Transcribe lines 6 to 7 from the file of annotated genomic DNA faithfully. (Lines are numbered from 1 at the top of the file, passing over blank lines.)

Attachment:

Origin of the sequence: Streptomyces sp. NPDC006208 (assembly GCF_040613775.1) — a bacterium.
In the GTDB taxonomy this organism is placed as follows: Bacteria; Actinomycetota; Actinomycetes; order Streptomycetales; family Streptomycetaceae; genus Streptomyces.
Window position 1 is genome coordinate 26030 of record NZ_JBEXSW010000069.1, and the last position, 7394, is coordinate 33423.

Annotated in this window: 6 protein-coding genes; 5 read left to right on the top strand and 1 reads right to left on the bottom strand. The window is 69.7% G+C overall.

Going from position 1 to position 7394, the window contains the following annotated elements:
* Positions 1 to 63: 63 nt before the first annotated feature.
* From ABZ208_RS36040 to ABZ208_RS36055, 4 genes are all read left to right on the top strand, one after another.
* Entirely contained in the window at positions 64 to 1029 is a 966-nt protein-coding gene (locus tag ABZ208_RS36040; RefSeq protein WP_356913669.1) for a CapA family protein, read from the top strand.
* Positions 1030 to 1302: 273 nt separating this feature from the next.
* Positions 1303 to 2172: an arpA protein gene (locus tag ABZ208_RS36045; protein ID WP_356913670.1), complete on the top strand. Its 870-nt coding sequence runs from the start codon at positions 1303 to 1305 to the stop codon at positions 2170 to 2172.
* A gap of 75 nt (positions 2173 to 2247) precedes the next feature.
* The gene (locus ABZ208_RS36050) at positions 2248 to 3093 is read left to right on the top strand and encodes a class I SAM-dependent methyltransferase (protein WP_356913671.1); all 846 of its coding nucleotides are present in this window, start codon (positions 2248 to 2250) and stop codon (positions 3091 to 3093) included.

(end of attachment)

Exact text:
* Positions 1 to 63: 63 nt before the first annotated feature.
* From ABZ208_RS36040 to ABZ208_RS36055, 4 genes are all read left to right on the top strand, one after another.